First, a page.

About Zambia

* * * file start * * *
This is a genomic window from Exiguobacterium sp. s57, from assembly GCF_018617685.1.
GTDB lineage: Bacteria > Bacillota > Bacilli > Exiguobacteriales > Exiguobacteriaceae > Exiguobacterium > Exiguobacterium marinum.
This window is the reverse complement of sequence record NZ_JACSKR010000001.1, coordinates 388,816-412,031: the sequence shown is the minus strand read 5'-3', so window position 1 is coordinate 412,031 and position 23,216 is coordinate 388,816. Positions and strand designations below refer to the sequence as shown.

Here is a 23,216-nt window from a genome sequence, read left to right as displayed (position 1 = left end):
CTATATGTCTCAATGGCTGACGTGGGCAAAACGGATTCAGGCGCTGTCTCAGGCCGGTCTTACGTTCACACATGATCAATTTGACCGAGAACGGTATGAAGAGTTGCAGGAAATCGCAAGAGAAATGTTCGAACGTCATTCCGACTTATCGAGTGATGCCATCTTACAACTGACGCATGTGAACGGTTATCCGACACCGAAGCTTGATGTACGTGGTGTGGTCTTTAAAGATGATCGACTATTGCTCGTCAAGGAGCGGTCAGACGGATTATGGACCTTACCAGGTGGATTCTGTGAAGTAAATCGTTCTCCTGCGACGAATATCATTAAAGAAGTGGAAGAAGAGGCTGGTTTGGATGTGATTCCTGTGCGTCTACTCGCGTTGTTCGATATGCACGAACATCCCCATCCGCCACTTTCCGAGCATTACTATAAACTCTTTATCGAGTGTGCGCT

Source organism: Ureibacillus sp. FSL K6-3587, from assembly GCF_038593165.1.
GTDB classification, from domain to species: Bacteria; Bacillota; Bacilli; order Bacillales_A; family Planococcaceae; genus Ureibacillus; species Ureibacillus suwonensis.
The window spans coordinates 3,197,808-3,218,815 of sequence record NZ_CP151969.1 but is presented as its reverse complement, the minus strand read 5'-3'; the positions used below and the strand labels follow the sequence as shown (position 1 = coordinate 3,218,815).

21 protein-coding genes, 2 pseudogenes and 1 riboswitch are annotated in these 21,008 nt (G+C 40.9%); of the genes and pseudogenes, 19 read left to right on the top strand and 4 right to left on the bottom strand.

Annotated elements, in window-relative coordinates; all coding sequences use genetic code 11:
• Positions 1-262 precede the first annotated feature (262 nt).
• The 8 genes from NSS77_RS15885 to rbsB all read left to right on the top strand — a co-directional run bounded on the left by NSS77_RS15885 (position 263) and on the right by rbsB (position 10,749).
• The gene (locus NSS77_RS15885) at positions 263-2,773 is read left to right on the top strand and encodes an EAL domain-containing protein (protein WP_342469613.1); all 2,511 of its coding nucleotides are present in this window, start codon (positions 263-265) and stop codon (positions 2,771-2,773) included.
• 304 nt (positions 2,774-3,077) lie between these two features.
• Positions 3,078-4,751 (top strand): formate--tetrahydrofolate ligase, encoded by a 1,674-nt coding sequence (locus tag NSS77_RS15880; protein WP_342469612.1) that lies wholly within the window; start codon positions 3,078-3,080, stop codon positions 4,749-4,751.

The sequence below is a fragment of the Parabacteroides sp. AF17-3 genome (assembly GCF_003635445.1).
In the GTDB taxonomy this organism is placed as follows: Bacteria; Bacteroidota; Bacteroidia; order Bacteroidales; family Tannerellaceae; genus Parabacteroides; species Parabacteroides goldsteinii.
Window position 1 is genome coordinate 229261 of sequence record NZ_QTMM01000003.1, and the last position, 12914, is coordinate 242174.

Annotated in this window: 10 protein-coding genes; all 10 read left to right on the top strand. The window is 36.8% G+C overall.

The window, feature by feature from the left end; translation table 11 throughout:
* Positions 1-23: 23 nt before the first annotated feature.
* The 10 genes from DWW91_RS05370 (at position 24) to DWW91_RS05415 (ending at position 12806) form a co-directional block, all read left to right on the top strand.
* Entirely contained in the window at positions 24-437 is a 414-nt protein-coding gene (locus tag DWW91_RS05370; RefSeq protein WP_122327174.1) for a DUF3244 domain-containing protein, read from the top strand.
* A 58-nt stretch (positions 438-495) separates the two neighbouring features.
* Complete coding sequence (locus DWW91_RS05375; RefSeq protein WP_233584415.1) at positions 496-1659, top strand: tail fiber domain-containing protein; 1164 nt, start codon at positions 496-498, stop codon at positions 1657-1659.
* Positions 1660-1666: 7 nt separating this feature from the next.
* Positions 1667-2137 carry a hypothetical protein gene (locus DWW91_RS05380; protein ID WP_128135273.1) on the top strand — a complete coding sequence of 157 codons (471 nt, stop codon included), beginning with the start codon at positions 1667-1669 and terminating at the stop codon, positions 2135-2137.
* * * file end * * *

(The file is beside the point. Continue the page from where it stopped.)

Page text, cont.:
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Background The territory of Northern Rhodesia was administered by the South Africa Company from 1891 until it was taken over by the UK in 1923. During the 1920s and 1930s, advances in mining spurred development and immigration. The name was changed to Zambia upon independence in 1964. In the 1980s and 1990s, declining copper prices and a prolonged drought hurt the economy. Elections in 1991 brought an end to one-party rule, but the subsequent vote in 1996 saw blatant harassment of opposition parties. The election in 2001 was marked by administrative problems with three parties filing a legal petition challenging the election of ruling party candidate Levy MWANAWASA. The new president launched a far-reaching anti-corruption campaign in 2002, which resulted in the 2003 arrest of the previous president Frederick CHILUBA and many of his supporters.  Mwanawasa presided over the country from January 2002 until his death in August 2008. Mwanawasa is credited with initiating a campaign to rid the country of corruption and increasing the standard of living from those left by his predecessor. After Mwanawasa's death, Rupiah Banda presided as Acting President before being elected president in 2008, he is the shortest serving president having held office for only three years. Patriotic Front party leader, Michael Chilufya Sata defeated Banda in the 2011 elections. In 2010, the World Bank named Zambia one of the world's fastest economically reformed countries. The Common Market for Eastern and Southern Africa is headquartered in the capital Lusaka. Population: 10,307,333 Location: Southern Africa, east of Angola Climate: tropical; modified by altitude; rainy season (October to April) Religions: Christian 50%-75%, Muslim and Hindu 24%-49%, indigenous beliefs 1% Languages: English (official), major vernaculars - Bemba, Kaonda, Lozi, Lunda, Luvale, Nyanja, Tonga, and about 70 other indigenous languages Economy: Despite progress in privatization and budgetary reform, Zambia’s economic growth remains below the 5% to 7% necessary to reduce poverty significantly. Privatization of government-owned copper mines relieved the government from covering mammoth losses generated by the industry and greatly improved the chances for copper mining to return to profitability and spur economic growth. However, low mineral prices have slowed the benefits of privatizing the mines and have reduced incentives for further private investment in the sector. Cooperation continues with international bodies on programs to reduce poverty. HIV/AIDS: Adult prevalence rate: 21.5% (2001 est.) People living with HIV/AIDS: 1.2 million (2001 est.)